Coakley began with a snapshot of her own mood following graduation.

“The world was my oyster, and most of my classmates were pretty optimistic about life,” she said. “[Since then] as District of Attorney of Middlesex County, I have become a little cynical, perhaps by seeing every day the seamy side of life.”

However, she highlighted the great importance of how the grief and rage of victims and their families could be harnessed to bring about a positive change in the community. She cited how families of abused children banded together to lobby for improved legislature and the less far-reaching but no less important effort by a family to have a traffic light and cross walk installed where their child had been run over by a car. In doing so, she emphasized how the ideals and emotions of uncertain college seniors could be used to make a difference in society.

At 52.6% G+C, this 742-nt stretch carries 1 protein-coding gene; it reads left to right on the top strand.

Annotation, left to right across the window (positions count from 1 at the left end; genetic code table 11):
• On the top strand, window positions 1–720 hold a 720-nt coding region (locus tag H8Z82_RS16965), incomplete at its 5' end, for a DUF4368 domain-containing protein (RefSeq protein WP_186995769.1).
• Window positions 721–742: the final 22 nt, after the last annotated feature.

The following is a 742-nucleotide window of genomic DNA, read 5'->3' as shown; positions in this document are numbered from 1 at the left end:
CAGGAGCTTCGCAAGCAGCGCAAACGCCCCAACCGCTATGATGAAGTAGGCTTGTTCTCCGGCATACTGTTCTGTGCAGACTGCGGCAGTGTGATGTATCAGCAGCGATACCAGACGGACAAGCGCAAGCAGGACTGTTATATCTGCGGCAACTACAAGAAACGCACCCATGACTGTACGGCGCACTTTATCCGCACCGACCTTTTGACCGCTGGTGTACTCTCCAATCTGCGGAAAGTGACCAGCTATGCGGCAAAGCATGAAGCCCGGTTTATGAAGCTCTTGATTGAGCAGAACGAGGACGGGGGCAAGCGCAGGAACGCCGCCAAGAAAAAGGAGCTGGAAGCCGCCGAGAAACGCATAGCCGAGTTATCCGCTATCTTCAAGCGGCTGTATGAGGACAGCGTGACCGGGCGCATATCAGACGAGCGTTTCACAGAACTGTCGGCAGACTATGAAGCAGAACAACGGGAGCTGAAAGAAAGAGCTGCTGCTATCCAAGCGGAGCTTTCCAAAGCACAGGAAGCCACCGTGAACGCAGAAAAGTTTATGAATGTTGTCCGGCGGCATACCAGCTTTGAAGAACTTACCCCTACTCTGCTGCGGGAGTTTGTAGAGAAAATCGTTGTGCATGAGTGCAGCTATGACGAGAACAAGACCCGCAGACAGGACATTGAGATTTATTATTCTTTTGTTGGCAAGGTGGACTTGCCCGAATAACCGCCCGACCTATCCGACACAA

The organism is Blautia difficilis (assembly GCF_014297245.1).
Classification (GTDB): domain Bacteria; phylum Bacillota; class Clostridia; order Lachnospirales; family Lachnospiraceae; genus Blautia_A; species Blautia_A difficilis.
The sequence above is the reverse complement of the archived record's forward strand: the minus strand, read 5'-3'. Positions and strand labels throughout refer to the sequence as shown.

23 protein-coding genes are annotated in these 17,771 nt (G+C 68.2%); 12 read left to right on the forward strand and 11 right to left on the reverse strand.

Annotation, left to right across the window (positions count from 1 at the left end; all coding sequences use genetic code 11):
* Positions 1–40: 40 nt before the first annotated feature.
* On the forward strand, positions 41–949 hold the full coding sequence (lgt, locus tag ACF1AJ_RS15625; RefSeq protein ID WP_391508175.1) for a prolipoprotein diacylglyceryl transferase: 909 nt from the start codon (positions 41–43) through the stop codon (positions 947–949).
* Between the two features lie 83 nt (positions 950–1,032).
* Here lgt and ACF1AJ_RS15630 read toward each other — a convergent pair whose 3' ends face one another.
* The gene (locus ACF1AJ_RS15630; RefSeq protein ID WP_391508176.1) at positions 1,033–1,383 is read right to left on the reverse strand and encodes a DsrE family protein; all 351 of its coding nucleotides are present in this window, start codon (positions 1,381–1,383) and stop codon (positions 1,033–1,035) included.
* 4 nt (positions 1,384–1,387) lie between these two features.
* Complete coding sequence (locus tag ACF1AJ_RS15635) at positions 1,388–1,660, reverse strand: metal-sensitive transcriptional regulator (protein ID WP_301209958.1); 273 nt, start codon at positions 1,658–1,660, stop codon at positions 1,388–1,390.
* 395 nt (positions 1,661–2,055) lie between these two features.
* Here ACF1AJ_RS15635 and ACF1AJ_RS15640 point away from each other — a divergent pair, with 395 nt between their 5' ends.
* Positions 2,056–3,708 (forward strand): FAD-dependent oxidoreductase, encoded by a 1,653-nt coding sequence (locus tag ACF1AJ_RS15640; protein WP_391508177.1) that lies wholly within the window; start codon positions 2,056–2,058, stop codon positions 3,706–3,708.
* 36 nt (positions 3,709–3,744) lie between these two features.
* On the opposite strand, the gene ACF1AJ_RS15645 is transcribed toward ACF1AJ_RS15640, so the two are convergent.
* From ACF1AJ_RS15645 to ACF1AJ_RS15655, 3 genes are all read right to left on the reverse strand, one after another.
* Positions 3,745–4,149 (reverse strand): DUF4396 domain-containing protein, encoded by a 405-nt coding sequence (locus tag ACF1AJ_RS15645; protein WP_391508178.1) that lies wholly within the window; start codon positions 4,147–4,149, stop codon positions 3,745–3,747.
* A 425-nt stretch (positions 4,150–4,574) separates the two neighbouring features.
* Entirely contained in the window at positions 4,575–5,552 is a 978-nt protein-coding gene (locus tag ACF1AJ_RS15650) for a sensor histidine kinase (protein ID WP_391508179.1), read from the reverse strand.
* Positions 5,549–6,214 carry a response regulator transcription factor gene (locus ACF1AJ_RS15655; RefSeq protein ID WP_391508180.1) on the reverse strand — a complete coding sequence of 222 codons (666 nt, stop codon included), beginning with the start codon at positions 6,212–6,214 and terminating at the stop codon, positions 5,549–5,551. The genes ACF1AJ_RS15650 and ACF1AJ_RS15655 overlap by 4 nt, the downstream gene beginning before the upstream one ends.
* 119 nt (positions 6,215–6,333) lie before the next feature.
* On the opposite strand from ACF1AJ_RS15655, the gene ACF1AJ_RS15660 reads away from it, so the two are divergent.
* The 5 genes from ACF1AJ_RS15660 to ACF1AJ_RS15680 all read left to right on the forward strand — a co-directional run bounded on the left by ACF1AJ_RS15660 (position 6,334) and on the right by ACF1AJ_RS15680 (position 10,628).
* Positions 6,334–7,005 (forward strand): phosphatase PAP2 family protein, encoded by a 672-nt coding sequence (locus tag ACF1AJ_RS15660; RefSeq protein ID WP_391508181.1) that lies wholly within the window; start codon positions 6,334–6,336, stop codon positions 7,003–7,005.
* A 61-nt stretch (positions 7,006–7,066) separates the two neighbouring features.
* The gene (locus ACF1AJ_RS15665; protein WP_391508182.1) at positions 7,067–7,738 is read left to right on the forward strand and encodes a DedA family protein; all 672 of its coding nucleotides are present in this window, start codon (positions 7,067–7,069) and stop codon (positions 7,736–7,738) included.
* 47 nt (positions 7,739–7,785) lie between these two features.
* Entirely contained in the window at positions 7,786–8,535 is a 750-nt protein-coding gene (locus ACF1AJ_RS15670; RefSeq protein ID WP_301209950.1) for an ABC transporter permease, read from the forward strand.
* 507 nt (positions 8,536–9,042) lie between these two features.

“There’s still no cure for the common cold,” she said to the members of the Class of 2004 in emphasizing the challenges waiting to be tackled after graduation. “We have not solved all the problems my class thought we would, and probably created some more problems over the years. There are plenty of challenges that are left for you.”

In a speech filled with quotes from authors, philosophers and rock bands, Coakley emphasized the theme of finding happiness in facing challenges and overcoming them. “The people who are most happy are those whose pursuit of happiness is intimately enmeshed with doing something different and making a difference,” she said.

She exhorted the seniors to be aware of the many opportunities open to them and to take risks to achieve their objectives, and consequently their happiness.

“There are not too many opportunities that I had that I didn’t take,” she said.